Demographics It is valuable to compare the results of the employee engagement research amongst different segments of the workforce, and amongst relative newcomers, compared to those that have been with the organisation a long time.  These measures also allow you to compare the profile from one part of the organisation to another, as well as with other organisations.   The distance from work to home is a key (and often under-valued) indicator of employee retention.
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Managers and Organisations

There is an important distinction that needs to be made in organisational research between the relationship with the organisation, and an employee’s relationship with their manager or supervisor.  We recommend asking some questions in two ways, one about the organisation generally, and the other about the employees manager.  The results of this approach clearly identify corporate versus team issues.

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One of the first things that employers want to know when they see the results of an employee survey is how they compare with other organisations.  We utilise a few standard questions on most employee surveys so that we can report results against established benchmarks based on a number of organisations.   At McNair Ingenuity Research we have established benchmarks for many of the measurements above.

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A key aspect of getting reliable results from an employee survey is ensuring that the participants feel confident that they can respond honestly.  This means:

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  • Participants must be absolutely confident that their employer will not see what answers they gave.
  • Participants must also be confident that their responses cannot be divined by inference.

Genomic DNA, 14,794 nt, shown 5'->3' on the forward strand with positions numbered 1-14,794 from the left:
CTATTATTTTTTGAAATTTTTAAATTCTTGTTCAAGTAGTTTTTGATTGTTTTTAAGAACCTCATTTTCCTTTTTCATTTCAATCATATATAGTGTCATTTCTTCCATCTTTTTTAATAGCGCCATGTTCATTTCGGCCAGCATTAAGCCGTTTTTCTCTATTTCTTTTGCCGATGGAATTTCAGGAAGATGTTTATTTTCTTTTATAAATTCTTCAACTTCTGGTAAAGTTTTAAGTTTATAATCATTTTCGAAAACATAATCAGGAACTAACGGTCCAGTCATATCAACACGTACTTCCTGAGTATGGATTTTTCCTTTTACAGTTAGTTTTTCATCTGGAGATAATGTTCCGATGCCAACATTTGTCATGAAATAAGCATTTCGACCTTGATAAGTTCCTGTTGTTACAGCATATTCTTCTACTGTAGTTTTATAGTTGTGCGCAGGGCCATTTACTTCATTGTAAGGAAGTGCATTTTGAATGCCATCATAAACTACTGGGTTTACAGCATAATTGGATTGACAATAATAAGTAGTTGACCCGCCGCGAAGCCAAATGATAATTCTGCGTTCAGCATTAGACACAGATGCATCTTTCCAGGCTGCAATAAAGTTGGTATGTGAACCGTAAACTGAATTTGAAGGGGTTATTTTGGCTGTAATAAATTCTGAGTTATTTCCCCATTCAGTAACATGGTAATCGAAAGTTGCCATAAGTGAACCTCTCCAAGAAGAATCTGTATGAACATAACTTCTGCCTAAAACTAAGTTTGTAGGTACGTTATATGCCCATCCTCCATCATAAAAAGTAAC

This means that results are reported only to a level that maintains anonymity for respondents.  After all, one of the key reasons for outsourcing an employee survey is so that you get unbiased feedback by ensuring staff of the confidentiality of their responses.

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How the McNair Employee Engagement Survey is Conducted

The McNair Employee Engagement survey is usually conducted as an online survey.  To use the McNair Employee Engagement survey, all you have to do is:

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  • Contact us, and arrange for your organisation to be part of the survey.
  • Request any additional questions that you might require for your organisation.
  • We will supply you with a set of web links, one for each employee, for you to send out as an invitation for your team to do the survey.
  • Alternatively, we can send the invitations to your employees by email, or, if they don’t have email, we can send out self-completion questionnaires that can be folded up and posted back to us.
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How we deliver the results of the McNair Employee Engagement Survey

The results of McNair Ingenuity Research employee surveys are provided in 3 ways:

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  • A management report and presentation
  • Electronic reporting, allowing clients to mine the survey results for interesting patterns
  • Team and conference workshops
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Flexible and Efficient

The McNair Ingenuity Research Employee Engagement research system provides organisations with employee research in a very flexible and efficient way, whilst still offering the optional extras of customized research, consulting and workshop development.

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Working the results with the team

It is important that the results of employee research are always pitched in a positive way, even when there are many opportunities for improvement.  Employees need to be confident that they can always answer honestly, and that answering honestly will result in improvements.   Generally if a team, department or division answer in a way that offers a lot of potential for improvement the issue needs to be addressed amongst the management team.

McNair Ingenuity Research work with organisations to present the results in the best possible way, and to help teams workshop improvements.